Hawke’s so used to being the parent, being the one to take up responsibility that of course it’s going to kill them when they fail; they’ve been conditioned to impossible responsibility and the constant looming threat of guilt.

This depth makes my heart hurt.

Wow, this is such an excellent take. This is not how I’ve usually seen or headcanoned Leandra, but all this insight is really making me want to take a long second look at their relationship. 

I love this. Because it’s not that Leandra doesn’t love her children — of course she does, she adores them — it’s that she’s not a perfect woman: She makes mistakes, jumps to hurtful assumptions, and thrusts too much responsibility on her children, particularly her eldest. Not to mention that she’s still struggling with profound grief, not just over losing her child and her home, but the life she sacrificed everything for. 

She’s not a bad mother (just look at how her children turned out) nor is she a bad person. She’s just a complicated human being, with warts and flaws. Sometimes it’s hard to see them because we self-insert as her child, and it’s always tough to see your parents as people, not ideas,  even when said parents are digital. But I think a read on her character that acknowledges said faults and mistakes is far more illuminating than the alternative.

Personally, I think you can see a lot of Leandra in Carver and vice versa; certainly they manifest their grief in similar (hurtful) ways. I’ve always headcanoned that the two of them were particularly close (and I think there’s some good evidence in-game to support the theory).

this especially makes sense for a mage!hawke, since Carver is like her and not a reminder of how much she gave up for magic and mages.

During the “favorite female video game characters” meme earlier this month, I list Leandra in my top 10 even though she is an NPC, even though there are many other playable female characters and companion female characters I could have listed.

The meta above is why Leandra won a spot in my top 10.  I especially like how Hawke’s dialogue choices and my headcanoning-the-gaps allows me to view some of my Hawke families with Leandra having a sometimes difficult but certainly loving relationship with Hawke and other of my Hawke families as complex and dysfunctional.

Leandra is the kind of female character I don’t see often enough in video games.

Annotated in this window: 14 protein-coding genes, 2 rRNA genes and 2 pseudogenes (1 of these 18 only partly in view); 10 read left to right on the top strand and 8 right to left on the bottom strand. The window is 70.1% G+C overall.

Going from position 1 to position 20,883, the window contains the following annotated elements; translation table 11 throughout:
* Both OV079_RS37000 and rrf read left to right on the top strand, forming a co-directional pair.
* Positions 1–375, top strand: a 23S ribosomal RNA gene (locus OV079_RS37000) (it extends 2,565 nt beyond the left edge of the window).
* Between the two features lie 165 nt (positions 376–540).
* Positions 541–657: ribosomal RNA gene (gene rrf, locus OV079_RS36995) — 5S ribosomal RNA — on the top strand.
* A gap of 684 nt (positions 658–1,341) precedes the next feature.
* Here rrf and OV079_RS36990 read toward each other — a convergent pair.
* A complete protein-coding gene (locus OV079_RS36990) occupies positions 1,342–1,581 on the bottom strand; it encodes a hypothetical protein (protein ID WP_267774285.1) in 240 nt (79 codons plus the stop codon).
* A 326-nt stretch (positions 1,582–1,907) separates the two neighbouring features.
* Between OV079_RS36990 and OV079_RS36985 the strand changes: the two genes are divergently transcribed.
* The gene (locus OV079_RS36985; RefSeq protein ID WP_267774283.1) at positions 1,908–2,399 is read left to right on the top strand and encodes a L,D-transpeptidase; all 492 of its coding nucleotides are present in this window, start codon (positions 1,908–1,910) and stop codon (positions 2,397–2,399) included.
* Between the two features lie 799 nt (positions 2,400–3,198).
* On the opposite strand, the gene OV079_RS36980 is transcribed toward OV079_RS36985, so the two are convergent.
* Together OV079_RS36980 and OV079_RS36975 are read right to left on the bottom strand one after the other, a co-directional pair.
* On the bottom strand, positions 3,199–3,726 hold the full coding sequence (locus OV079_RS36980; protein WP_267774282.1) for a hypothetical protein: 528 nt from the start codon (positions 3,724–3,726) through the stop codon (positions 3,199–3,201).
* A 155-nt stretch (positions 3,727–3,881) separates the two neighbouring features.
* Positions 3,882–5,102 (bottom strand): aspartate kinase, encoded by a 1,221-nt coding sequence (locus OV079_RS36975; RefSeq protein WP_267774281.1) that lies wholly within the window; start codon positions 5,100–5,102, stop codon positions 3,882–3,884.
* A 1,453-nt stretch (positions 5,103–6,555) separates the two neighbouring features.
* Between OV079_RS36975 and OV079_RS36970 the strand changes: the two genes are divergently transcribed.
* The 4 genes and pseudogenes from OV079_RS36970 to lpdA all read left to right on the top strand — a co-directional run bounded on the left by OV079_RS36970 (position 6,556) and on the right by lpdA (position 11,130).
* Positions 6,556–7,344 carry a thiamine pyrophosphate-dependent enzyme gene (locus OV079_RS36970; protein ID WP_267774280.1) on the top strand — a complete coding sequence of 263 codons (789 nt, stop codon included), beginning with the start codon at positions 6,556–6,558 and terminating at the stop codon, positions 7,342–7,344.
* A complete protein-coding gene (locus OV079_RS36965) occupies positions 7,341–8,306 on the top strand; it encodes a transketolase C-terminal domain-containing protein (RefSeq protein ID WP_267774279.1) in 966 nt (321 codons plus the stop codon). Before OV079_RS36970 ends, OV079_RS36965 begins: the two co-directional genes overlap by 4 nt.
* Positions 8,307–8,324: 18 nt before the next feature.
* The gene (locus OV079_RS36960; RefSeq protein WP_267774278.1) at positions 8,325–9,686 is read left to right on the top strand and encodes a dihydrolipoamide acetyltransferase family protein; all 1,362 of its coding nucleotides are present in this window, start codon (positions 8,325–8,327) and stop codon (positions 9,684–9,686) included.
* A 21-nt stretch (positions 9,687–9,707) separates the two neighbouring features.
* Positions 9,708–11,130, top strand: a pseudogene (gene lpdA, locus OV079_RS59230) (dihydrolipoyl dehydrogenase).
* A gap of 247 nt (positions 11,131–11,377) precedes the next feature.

Love this analysis of Leandra and the dynamics in the Hawke family. How messed up they are feels so real, because there are so many flaws. They are like any of us. 

I think it’s the most poignant when playing male!mage!Hawke, he would remind Leandra so much of Malcolm - I can imagine it being almost too much to bear, especially as he grows up and becomes the de facto parent of their family…
all my sads

This is honestly part of the reason I prefer DA2 to DAO. I feel so much more for Hawke than I ever did for my Warden, and it’s because we see interactions like these, like the rough relationship with their little brother, and the bitterness from their little sister when they save her life in the only way they can. And what I love most about it is that these family members who frequently antagonize Hawke are not evil, and they don’t ALWAYS antagonize Hawke, which is so true of actual family members and life. There’s Carver’s “Fight me!” moment when Fenris disparagingly mentions that Hawke is a mage. (Because most of us who’ve had siblings know that we can mess with our siblings all we want but if anyone else does there’s going to be trouble.) There’s the fact that Bethany is the sweet loving sister UNTIL you save her life, and next time you see her she’s bitter and a little harsh.  

And I feel like that’s the case for all of the characters in DA2 in a way that it’s not in DAO. Even Meredith and the Arishok, I wouldn’t call either of them evil, not in the way I’d call Howe, or the Arch Demon and the darkspawn evil. Meredith is tragic— not a victim, and I will not blame her evil acts on “insanity” because as a mentally ill person that’s repulsive— but not evil, she just makes bad choices which are a result of the society she lives in and the way she has been indoctrinated by it. And the Arishok is almost entirely sympathetic, seeing as a something that his people hold sacred has been callously stolen and the general disregard that is shown for his people and his religion. He’s brought to a breaking point when a child is murdered because he converted to his religion, after all. (and why people still defend the Chantry after THAT, and the entire Petrice mess, is beyond me. Even if it weren’t for the mages, I hate the chantry because they MURDERED A KID because he had the nerve to convert to a different faith. The moment Seamus was dead I wanted to burn that thing to the ground.)

Howe on the other hand? Greedy, evil jerk. And the Arch Demon is little more than a mindless monster, same with the Darkspawn. There’s just so much more complexity in DA2.